"We're in every mode of transportation, and are very complex shippers," Lombardo says. Nestle USA has the bulk of its freight bills audited and paid by Cass Information Systems Inc., a third-party payer and bank holding company headquartered in St. Louis. Cass performs a pre-audit and pays the bills; Nestle funds them weekly.
Outsourcing to Cass enables Nestle "to get the controls and the fiduciary responsibility of a bank. Cass knows how to handle large sums of money," Lombardo says. In addition, Nestle's 3PP "gives customer support to our carriers. I don't have to have a staff of people talking to carriers about freight payment." Finally, Cass's costs for cutting a check are lower than what they would be in-house, according to Lombardo.
NCR Corporation also outsources its domestic freight audit and payment activities, reports Neil B. Carlton, manager of freight audit and payment services for the Dayton, Ohio-based company. NCR works with Data2Logistics, a Fort Meyers, Fla., third-party payer formed earlier this year through the merger of Wescara Freight Technologies and the Logistics Group of CorPay Solutions.
"We're sole source when it comes to freight audit and payment," Carlton explains. To ensure that it continues to get the best value from its third-party payer, NCR bids the work out every three years. The process begins with a Request for Information (RFI), followed by presentations from potential vendors. Next is a formal Request for Proposal (RFP) issued to a short list of vendors.
"It's a very documented, stringent, and intensive process that uses a value-weighted approach," Carlton notes. "While it can be tedious, it's also a good learning exercise, with a lot of checks and balances."
NCR organizes its freight payment process at two levels: strategic and operational. Carlton manages the relationship with Data2Logistics at the strategic level. Freight audit and payment coordinators have operational responsibility for different accounts, organized by business unit.
3PP or 3PL?
Once a company decides to outsource its freight audit and payment activities, it then needs to decide whether it wants to work with a third- party payer or a third-party logistics provider. The optimum decision will hinge on an individual company's strategy.
Take Fuji Photo Film U.S.A. Inc., which ships imaging, information, and document products from a distribution network made up of six primary distribution centers and a replenishment DC. Fuji is a very thin headcount company, according to Peter Schmidt.
"We constantly evaluate core competencies, and whether to in-source or outsource," Schmidt says. The company made the decision five years ago to outsource freight payment to its third-party logistics provider—Ryder Logistics, which performs a range of logistics services for Fuji.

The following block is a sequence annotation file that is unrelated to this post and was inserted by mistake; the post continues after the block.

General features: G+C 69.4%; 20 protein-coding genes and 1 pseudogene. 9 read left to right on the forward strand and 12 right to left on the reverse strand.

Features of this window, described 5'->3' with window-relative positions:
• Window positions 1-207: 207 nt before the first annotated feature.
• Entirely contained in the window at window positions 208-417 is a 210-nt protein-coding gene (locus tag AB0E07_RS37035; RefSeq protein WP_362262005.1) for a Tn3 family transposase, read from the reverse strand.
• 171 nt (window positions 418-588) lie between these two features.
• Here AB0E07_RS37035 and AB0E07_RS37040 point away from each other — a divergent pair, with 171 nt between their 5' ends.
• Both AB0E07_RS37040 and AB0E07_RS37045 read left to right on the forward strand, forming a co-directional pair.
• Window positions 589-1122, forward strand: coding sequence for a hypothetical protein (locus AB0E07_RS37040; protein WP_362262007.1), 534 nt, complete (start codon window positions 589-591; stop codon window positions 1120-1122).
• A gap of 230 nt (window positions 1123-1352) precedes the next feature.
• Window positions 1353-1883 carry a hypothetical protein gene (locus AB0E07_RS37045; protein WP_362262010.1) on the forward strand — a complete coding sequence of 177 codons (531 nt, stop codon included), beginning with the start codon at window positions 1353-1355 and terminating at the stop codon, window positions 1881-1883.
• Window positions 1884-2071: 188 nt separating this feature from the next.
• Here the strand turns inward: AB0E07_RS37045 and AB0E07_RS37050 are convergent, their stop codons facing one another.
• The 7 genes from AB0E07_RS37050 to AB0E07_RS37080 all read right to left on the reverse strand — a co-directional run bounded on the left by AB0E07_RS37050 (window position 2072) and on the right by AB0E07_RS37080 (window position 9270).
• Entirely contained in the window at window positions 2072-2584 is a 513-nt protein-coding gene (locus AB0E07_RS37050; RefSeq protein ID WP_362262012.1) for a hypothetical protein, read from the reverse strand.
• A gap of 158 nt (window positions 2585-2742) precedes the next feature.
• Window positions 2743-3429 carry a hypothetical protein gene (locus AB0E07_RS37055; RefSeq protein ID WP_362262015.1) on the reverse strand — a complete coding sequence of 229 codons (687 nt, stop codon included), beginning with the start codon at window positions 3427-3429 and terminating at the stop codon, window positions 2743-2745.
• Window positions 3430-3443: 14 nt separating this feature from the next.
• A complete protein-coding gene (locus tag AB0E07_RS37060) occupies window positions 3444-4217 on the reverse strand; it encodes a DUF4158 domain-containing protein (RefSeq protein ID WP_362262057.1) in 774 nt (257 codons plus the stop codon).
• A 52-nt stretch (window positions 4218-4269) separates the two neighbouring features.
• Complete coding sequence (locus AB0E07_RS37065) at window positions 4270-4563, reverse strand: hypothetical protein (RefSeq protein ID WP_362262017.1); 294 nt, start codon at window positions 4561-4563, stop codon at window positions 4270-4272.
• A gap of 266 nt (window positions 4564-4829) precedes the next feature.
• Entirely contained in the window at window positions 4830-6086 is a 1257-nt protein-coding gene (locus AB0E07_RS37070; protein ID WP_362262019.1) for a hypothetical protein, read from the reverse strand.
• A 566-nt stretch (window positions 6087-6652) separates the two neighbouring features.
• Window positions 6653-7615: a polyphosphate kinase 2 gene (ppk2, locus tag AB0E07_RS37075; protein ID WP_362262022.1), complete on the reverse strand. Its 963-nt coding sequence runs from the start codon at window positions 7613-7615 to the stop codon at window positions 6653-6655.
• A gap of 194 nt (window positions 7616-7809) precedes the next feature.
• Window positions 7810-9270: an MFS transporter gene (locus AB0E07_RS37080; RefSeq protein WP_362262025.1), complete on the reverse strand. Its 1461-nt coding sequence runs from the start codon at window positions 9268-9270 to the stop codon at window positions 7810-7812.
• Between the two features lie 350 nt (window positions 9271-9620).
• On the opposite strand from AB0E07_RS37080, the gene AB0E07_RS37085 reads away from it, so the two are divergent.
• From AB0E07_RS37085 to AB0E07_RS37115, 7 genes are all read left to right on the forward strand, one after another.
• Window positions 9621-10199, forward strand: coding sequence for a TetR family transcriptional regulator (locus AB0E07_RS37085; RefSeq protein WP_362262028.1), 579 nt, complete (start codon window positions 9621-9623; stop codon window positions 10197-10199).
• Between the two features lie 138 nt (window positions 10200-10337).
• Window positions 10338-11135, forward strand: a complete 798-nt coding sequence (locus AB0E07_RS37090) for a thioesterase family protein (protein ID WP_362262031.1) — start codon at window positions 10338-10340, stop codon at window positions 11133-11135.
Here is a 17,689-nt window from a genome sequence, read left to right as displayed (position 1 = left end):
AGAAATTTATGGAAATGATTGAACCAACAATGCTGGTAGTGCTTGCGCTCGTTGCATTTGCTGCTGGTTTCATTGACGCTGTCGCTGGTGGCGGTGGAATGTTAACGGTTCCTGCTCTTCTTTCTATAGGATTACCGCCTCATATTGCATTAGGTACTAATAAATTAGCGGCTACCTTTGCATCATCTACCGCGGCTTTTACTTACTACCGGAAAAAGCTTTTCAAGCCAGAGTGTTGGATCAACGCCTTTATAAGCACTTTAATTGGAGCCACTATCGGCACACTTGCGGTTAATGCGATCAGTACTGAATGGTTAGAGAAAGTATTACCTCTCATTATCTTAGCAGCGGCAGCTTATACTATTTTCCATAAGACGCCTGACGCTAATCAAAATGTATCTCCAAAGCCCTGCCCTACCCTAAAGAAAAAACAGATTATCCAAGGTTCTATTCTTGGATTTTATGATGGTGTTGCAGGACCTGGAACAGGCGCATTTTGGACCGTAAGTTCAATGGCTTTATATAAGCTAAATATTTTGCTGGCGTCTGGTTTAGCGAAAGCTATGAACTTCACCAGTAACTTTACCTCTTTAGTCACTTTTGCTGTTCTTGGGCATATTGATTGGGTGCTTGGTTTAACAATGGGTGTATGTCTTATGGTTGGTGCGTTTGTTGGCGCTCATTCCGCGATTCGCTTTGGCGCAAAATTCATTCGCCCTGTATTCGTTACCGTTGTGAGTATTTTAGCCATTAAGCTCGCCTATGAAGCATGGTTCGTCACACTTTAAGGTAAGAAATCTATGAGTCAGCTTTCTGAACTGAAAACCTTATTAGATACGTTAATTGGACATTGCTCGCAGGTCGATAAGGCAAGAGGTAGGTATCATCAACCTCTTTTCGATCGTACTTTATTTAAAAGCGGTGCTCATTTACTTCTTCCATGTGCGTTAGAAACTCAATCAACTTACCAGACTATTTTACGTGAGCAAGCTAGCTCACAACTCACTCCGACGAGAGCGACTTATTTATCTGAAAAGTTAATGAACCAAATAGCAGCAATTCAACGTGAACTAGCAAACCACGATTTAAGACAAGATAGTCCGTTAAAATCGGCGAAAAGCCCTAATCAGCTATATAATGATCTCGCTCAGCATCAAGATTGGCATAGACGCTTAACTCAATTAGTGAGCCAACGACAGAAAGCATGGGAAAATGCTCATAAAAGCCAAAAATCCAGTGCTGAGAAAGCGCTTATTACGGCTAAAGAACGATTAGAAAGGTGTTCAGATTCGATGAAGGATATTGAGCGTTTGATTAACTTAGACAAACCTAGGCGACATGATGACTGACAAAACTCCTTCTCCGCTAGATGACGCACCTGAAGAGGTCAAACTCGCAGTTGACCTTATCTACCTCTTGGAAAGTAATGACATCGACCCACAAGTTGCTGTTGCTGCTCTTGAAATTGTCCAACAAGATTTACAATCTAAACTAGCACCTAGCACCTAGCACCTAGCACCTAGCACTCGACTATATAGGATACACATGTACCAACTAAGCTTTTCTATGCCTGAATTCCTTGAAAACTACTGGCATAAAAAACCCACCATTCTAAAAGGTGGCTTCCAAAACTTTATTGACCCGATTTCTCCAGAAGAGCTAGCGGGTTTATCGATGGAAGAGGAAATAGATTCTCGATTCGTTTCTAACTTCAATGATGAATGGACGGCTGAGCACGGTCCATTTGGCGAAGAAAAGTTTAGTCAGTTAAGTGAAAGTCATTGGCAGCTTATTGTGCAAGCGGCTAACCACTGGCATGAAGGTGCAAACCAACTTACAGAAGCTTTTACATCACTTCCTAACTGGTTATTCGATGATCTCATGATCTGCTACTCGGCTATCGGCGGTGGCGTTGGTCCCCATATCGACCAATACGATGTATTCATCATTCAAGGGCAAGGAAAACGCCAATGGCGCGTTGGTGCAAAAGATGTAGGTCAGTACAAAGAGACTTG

"We're with Ryder because of the shared resource concept," Schmidt explains. "We find using shared resources in the transportation/logistics world to be very advantageous, especially from the technology side."
Schmidt feels there is greater value in working with a 3PL, rather than a 3PP. "A lot of audit, pay, and match companies that handle things on a commodity basis don't understand our carrier strategy, and what we want to be doing three to five years from now," he says.
If the third party doesn't have logistics expertise, "it's more an accounting commodity than an ability to handle the competencies you want to outsource."
More than Paying Bills
The savings that can be achieved through the freight auditing process are just a portion of the potential savings, says Ryder's Scott Nemeth. Significant money can be saved through modal and carrier optimization made possible by the information freight auditing and payment generates.
"Processing freight bills is not just about making sure your carriers are paid on time," notes Schneider Logistics' Rodger Mullen. "It's about being able to gain an understanding of your transportation costs, then accurately allocating those costs to individual products or product lines."
Data2Logistics, for example, considers itself to be an information gathering house. "We gather the information, format it, and present it to our clients so that it becomes actionable information. If you just pay the bills, and don't use the information, you only get half a service," explains Daniel P. Ryan, president and CEO of Data2Logistics.